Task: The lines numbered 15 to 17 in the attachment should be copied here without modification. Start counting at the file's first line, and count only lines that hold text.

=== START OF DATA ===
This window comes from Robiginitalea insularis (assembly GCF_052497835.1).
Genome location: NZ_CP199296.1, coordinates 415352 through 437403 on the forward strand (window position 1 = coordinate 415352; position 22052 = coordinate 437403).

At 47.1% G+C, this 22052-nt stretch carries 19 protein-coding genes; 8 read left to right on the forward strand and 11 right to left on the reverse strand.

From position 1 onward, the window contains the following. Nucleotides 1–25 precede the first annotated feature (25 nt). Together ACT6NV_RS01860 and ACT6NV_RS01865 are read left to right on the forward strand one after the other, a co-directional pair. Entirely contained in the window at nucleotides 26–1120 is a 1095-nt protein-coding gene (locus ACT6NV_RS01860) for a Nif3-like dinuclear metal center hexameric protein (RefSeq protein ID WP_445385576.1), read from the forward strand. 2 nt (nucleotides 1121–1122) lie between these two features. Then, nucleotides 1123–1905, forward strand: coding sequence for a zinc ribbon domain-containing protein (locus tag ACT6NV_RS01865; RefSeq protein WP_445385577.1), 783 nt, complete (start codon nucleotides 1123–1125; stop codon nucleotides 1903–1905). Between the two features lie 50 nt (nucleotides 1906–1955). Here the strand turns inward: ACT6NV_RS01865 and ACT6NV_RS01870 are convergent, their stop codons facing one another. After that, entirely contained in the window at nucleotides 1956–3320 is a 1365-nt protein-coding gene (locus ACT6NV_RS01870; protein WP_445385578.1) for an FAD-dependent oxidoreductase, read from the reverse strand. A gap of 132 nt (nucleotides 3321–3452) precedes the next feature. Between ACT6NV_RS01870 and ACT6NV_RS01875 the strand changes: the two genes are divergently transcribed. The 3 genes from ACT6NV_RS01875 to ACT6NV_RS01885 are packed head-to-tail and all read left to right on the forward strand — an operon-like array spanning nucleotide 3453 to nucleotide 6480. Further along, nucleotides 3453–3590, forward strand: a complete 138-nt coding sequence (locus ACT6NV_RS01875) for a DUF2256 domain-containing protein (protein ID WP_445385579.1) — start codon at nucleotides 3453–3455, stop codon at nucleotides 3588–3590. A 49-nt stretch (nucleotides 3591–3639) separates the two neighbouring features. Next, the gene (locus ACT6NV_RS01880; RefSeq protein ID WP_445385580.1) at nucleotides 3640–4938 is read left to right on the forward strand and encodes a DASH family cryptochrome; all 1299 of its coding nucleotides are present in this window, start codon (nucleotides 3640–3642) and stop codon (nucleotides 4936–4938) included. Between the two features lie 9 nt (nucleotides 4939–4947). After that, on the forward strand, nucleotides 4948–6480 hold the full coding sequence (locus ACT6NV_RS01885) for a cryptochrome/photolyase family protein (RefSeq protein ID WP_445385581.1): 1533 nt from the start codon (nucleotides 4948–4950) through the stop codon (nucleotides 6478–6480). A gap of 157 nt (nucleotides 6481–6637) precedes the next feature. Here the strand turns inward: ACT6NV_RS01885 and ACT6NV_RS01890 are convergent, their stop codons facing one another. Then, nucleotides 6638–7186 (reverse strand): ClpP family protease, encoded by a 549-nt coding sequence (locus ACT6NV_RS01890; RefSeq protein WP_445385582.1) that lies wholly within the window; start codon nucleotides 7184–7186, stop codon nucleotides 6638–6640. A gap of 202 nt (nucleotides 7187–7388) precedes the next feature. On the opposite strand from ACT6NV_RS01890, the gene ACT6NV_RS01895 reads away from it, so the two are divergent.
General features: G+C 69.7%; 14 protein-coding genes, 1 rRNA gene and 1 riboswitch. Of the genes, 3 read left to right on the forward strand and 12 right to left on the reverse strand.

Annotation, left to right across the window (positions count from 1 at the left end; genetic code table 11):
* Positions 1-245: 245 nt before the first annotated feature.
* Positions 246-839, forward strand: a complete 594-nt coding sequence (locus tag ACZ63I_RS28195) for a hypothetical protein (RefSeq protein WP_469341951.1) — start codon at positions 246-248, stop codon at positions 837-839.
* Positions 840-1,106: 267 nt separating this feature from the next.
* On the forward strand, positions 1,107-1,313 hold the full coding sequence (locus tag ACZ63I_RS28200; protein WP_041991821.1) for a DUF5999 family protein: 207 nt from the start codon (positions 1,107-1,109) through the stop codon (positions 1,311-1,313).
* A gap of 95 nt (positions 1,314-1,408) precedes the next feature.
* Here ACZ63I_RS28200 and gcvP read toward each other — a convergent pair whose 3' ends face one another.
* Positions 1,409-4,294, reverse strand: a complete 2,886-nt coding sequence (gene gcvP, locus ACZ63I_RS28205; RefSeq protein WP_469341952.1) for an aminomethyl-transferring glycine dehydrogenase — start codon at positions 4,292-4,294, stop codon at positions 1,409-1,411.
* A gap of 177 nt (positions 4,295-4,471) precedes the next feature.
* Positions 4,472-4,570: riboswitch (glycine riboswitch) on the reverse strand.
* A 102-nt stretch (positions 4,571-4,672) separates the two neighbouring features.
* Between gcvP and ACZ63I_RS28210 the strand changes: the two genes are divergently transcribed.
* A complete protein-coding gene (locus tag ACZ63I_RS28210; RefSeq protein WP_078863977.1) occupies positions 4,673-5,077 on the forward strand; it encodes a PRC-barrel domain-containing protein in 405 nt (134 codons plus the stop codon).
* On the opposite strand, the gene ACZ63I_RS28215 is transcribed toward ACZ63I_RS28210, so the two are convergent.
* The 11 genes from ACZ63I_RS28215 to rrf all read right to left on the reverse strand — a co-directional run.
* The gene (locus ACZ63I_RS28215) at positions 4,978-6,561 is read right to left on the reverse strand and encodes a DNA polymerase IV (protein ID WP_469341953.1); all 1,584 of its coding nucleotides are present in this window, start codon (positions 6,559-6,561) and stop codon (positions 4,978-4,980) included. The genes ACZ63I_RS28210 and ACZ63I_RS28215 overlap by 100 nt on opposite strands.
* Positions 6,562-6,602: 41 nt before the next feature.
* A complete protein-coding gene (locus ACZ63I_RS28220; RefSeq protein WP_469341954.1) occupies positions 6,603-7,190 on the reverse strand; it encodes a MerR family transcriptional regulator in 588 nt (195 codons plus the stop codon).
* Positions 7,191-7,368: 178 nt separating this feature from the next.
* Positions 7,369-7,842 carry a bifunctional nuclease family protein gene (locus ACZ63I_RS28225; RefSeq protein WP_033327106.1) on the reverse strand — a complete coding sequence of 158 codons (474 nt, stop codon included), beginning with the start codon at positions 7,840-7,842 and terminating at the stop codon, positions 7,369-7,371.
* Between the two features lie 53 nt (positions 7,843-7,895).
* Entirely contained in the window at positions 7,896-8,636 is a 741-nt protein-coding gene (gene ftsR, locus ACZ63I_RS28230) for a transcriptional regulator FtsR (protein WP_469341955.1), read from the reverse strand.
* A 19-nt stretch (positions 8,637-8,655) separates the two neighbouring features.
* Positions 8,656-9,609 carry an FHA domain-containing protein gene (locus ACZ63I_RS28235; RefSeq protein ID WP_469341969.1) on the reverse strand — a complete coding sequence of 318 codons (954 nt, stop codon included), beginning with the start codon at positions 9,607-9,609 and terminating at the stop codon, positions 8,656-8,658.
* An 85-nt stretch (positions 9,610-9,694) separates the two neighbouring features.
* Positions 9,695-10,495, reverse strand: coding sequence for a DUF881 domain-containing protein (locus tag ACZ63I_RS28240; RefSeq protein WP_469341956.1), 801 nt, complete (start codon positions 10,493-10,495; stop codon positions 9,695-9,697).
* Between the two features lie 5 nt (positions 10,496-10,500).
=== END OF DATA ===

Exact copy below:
* Positions 4,472-4,570: riboswitch (glycine riboswitch) on the reverse strand.
* A 102-nt stretch (positions 4,571-4,672) separates the two neighbouring features.
* Between gcvP and ACZ63I_RS28210 the strand changes: the two genes are divergently transcribed.